The Economics of Terrorism in Africa

WASHINGTON, DC – Terrorism on the scale witnessed in Paris last month is nothing new in Africa. In Nigeria, Cameroon, Chad, and Niger, the extremist group Boko Haram – famous for its kidnapping of 276 school girls in 2014 – has inflicted thousands of casualties with suicide bombings and assaults on civilians. In Kenya, the Somali group Al-Shabaab has carried out two major attacks, on Nairobi’s Westgate shopping mall in 2013 and on Garissa University in 2015, as well as many smaller acts of terror.

Meanwhile in Tunisia, the Islamic State has targeted tourists – orchestrating attacks on a museum and a beach resort. And in Mali, shortly after the attacks in Paris, gunmen belonging to an Al Qaeda affiliate stormed the Radisson Blu hotel in Bamako, killing 22 people. Terror, it seems, has become part of the new normal in Africa.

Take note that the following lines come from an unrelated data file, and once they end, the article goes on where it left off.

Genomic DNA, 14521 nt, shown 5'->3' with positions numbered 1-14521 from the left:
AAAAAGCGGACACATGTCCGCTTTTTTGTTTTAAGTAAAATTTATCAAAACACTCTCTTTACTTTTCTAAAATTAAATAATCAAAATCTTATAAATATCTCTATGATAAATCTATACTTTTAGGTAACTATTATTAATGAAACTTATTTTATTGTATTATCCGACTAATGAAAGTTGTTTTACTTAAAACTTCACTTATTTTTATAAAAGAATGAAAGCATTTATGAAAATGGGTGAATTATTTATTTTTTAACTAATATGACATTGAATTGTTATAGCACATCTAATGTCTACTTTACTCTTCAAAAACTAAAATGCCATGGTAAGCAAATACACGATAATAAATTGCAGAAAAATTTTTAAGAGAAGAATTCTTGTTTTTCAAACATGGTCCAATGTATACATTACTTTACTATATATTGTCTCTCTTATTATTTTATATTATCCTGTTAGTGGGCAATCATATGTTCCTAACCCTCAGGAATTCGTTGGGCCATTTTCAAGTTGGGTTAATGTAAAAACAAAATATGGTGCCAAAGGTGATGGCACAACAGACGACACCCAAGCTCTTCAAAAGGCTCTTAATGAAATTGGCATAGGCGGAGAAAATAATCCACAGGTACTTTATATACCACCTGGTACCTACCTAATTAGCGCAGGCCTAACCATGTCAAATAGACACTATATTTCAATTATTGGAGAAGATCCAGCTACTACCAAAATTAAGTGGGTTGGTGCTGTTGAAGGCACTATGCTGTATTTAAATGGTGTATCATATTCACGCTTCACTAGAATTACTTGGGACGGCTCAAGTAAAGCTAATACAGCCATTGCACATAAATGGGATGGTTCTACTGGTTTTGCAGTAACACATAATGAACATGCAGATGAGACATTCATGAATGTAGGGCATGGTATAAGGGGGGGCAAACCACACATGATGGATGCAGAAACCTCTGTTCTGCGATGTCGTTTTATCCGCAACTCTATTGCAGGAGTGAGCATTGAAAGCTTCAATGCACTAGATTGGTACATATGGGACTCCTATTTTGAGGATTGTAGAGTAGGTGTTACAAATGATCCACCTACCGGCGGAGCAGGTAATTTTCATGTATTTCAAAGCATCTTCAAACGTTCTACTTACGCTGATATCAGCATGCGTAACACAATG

These attacks, and others, have cast a dark shadow across the continent’s long-awaited economic rise. It is not difficult to see why. Terrorism risks derailing Africa’s economic and political development in six important ways.

For starters, there is the sheer scale of the humanitarian catastrophe. Since 2009, Boko Haram alone has killed more than 10,000 people in Nigeria and has driven nearly a half-million from their homes. Traumatized populations have fled to refugee camps in Cameroon, Chad, and Niger, where malnutrition and disease are becoming increasingly prevalent – especially among children.